From the water that covers most of it to the moon that orbits it, here are some bizarre things about our home planet that science still doesn’t completely understand.
BY MEGHAN JONES
Where did all the water come from?
Water, water everywhere. It covers 70 percent of Earth’s surface and earns it the nickname “the blue planet.” And yet… where did it come from? How is it so abundant on our planet when it’s almost nonexistent throughout the rest of our solar system? Most scientists believe that when planet Earth formed, about four and a half billion years ago, it was a dry, rocky planet. The most popular scientific theorystates that the H2O arrived in the form of several enormous asteroids filled with ice. Another suggests that the water actually has been around since Earth’s formation, and that the forming Earth retained it from the cloud of gas and dust that formed the solar system. However it happened, though, it’s certainly worked out well for Earth’s life forms. These are the most baffling unsolved mysteries about the universe.
What about all the oxygen?
Another thing that’s proved very advantageous for the creatures living on Earth is the planet’s oxygen. And while we actually do know how it originated—about 2.4 billion years ago, microscopic creatures called cyanobacteria released oxygen as a waste product, filling the atmosphere with it—the happenings of the next few eons are a little less clear. After that, the level of oxygen in Earth’s atmosphere went wildly up and down until it finally stabilized around 540 million years ago. Since then, it’s remained at about the breathable level we experience today. But what caused it to suddenly stabilize? This remains one of the biggest scientific mysteries about our home planet.
What caused the Cambrian Explosion?
Nope, the Cambrian Explosion wasn’t a Big Bang-like kaboom. It instead refers to the explosion of complex life that occurred on Earth about 540 million years ago. For most of Earth’s history before then, life had consisted mostly of bacteria, eukaryotes, and ultra-simple plants. But at the beginning of the Cambrian period, evolution seemed to undergo a growth spurt, and complex creatures began evolving at a rate never before seen. Suddenly, life forms had brains, eyes, and skeletons. Most creatures alive today can trace their lineage back to the Cambrian period. Some scientists believe that the Cambrian Explosion occurred as a result of the aforementioned oxygen, which stabilized right around the same time. But since they’re not really sure why that happened, either, this doesn’t clear very much up. Others believe that factors like Earth’s rising temperature and the development of shallow aquatic environments contributed as well. Check out these photos of wacky life forms you won’t believe are real.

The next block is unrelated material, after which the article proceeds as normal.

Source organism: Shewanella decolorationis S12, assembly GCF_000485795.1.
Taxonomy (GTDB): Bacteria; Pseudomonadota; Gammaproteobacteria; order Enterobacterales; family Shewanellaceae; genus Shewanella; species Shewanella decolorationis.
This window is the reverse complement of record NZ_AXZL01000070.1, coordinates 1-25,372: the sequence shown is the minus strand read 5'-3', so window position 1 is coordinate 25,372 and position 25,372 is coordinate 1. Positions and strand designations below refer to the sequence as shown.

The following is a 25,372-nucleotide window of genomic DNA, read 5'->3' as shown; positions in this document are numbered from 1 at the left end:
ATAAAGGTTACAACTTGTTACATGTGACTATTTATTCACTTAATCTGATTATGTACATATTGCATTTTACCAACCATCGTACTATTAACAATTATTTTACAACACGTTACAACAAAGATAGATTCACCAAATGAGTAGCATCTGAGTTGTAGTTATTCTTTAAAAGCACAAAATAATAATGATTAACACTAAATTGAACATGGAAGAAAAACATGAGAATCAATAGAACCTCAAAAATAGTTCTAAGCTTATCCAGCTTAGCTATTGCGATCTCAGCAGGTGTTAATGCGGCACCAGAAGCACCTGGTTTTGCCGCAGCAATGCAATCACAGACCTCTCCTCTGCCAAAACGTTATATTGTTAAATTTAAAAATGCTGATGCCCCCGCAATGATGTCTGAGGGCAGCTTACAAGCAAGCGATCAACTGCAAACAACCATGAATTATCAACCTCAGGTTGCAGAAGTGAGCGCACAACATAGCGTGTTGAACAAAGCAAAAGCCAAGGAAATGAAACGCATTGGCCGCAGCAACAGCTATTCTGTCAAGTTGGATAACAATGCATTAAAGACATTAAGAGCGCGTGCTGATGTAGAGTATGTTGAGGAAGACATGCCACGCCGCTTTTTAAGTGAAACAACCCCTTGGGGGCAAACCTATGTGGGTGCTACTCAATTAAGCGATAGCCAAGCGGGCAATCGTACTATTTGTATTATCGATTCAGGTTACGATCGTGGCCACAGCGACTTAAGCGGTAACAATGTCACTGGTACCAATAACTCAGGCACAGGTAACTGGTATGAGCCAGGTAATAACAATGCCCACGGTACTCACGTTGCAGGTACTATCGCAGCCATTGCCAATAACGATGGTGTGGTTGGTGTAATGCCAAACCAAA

Will we ever be able to predict earthquakes?
For all of our intense studying of the Earth and the way it works, we still haven’t been able to come up with a way to accurately predict earthquakes. We can certainly try, but our current technology can predict them with about as much accuracy as a weather forecast, and we all know how that goes. We know that earthquakes start when rocks crack underground and send seismic waves toward the surface, but we haven’t figured out why that happens, or how to predict it.
When did plate tectonics begin?
Part of the reason predicting earthquakes is so difficult comes from the fact that we don’t know much about the process that causes them: plate tectonics. Earth’s crust is composed of several shifting tectonic plates. Scientists can only speculate, however, about when and how the process began. Part of the reason it’s so difficult to unearth the mysteries behind these plates is because there’s virtually no geological evidence remaining from such a long time ago. Scientists can approximate that tectonic activity began around three billion years ago, but how it began is anyone’s guess. Don’t miss these science trivia questions everyone gets wrong.